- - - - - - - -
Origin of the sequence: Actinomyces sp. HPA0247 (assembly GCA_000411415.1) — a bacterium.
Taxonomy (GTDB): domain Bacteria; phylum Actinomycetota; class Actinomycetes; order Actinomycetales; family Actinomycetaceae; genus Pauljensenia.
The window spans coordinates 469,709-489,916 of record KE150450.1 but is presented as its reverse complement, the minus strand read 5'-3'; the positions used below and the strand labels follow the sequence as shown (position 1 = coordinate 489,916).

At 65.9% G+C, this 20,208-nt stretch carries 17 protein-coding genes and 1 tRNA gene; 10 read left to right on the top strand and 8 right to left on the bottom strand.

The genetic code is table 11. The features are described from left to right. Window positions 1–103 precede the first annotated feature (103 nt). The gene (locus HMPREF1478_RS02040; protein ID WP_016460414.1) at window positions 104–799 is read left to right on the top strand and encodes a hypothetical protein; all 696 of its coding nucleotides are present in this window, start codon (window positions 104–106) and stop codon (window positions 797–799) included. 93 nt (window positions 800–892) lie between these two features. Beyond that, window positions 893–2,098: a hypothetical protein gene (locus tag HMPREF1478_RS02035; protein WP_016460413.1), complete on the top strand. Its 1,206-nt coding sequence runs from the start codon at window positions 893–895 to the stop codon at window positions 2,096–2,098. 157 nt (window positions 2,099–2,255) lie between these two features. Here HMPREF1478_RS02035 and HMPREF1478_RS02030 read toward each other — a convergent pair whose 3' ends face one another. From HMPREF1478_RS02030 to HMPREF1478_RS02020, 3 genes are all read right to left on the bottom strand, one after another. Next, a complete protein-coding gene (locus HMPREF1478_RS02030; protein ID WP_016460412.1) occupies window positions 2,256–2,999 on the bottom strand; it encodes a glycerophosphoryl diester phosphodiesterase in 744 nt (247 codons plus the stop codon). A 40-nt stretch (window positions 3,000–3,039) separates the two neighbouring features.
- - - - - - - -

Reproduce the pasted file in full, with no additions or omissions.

Origin of the sequence: Actinomyces sp. HPA0247 (assembly GCA_000411415.1) — a bacterium.
Taxonomy (GTDB): domain Bacteria; phylum Actinomycetota; class Actinomycetes; order Actinomycetales; family Actinomycetaceae; genus Pauljensenia.
The window spans coordinates 469,709-489,916 of record KE150450.1 but is presented as its reverse complement, the minus strand read 5'-3'; the positions used below and the strand labels follow the sequence as shown (position 1 = coordinate 489,916).

At 65.9% G+C, this 20,208-nt stretch carries 17 protein-coding genes and 1 tRNA gene; 10 read left to right on the top strand and 8 right to left on the bottom strand.

The genetic code is table 11. The features are described from left to right. Window positions 1–103 precede the first annotated feature (103 nt). The gene (locus HMPREF1478_RS02040; protein ID WP_016460414.1) at window positions 104–799 is read left to right on the top strand and encodes a hypothetical protein; all 696 of its coding nucleotides are present in this window, start codon (window positions 104–106) and stop codon (window positions 797–799) included. 93 nt (window positions 800–892) lie between these two features. Beyond that, window positions 893–2,098: a hypothetical protein gene (locus tag HMPREF1478_RS02035; protein WP_016460413.1), complete on the top strand. Its 1,206-nt coding sequence runs from the start codon at window positions 893–895 to the stop codon at window positions 2,096–2,098. 157 nt (window positions 2,099–2,255) lie between these two features. Here HMPREF1478_RS02035 and HMPREF1478_RS02030 read toward each other — a convergent pair whose 3' ends face one another. From HMPREF1478_RS02030 to HMPREF1478_RS02020, 3 genes are all read right to left on the bottom strand, one after another. Next, a complete protein-coding gene (locus HMPREF1478_RS02030; protein ID WP_016460412.1) occupies window positions 2,256–2,999 on the bottom strand; it encodes a glycerophosphoryl diester phosphodiesterase in 744 nt (247 codons plus the stop codon). A 40-nt stretch (window positions 3,000–3,039) separates the two neighbouring features.